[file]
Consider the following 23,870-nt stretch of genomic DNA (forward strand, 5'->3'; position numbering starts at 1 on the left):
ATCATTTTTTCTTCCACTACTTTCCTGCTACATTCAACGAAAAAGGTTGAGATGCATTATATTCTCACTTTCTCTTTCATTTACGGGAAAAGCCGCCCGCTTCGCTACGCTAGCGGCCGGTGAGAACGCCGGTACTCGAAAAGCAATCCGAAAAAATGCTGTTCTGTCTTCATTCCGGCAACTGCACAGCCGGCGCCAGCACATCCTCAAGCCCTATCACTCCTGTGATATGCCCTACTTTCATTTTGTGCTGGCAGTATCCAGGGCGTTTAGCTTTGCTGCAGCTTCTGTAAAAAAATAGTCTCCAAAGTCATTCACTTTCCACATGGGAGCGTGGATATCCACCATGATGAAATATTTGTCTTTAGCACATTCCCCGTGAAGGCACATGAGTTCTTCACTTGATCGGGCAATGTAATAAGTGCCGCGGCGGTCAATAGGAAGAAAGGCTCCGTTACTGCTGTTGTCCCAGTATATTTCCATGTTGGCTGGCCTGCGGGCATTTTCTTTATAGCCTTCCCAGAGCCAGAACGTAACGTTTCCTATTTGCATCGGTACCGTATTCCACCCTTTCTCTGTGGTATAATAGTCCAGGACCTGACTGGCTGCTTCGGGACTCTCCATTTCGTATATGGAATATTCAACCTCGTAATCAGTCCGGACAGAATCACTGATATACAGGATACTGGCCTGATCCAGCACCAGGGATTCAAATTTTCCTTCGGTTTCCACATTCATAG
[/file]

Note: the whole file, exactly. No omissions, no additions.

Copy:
Consider the following 23,870-nt stretch of genomic DNA (forward strand, 5'->3'; position numbering starts at 1 on the left):
ATCATTTTTTCTTCCACTACTTTCCTGCTACATTCAACGAAAAAGGTTGAGATGCATTATATTCTCACTTTCTCTTTCATTTACGGGAAAAGCCGCCCGCTTCGCTACGCTAGCGGCCGGTGAGAACGCCGGTACTCGAAAAGCAATCCGAAAAAATGCTGTTCTGTCTTCATTCCGGCAACTGCACAGCCGGCGCCAGCACATCCTCAAGCCCTATCACTCCTGTGATATGCCCTACTTTCATTTTGTGCTGGCAGTATCCAGGGCGTTTAGCTTTGCTGCAGCTTCTGTAAAAAAATAGTCTCCAAAGTCATTCACTTTCCACATGGGAGCGTGGATATCCACCATGATGAAATATTTGTCTTTAGCACATTCCCCGTGAAGGCACATGAGTTCTTCACTTGATCGGGCAATGTAATAAGTGCCGCGGCGGTCAATAGGAAGAAAGGCTCCGTTACTGCTGTTGTCCCAGTATATTTCCATGTTGGCTGGCCTGCGGGCATTTTCTTTATAGCCTTCCCAGAGCCAGAACGTAACGTTTCCTATTTGCATCGGTACCGTATTCCACCCTTTCTCTGTGGTATAATAGTCCAGGACCTGACTGGCTGCTTCGGGACTCTCCATTTCGTATATGGAATATTCAACCTCGTAATCAGTCCGGACAGAATCACTGATATACAGGATACTGGCCTGATCCAGCACCAGGGATTCAAATTTTCCTTCGGTTTCCACATTCATAG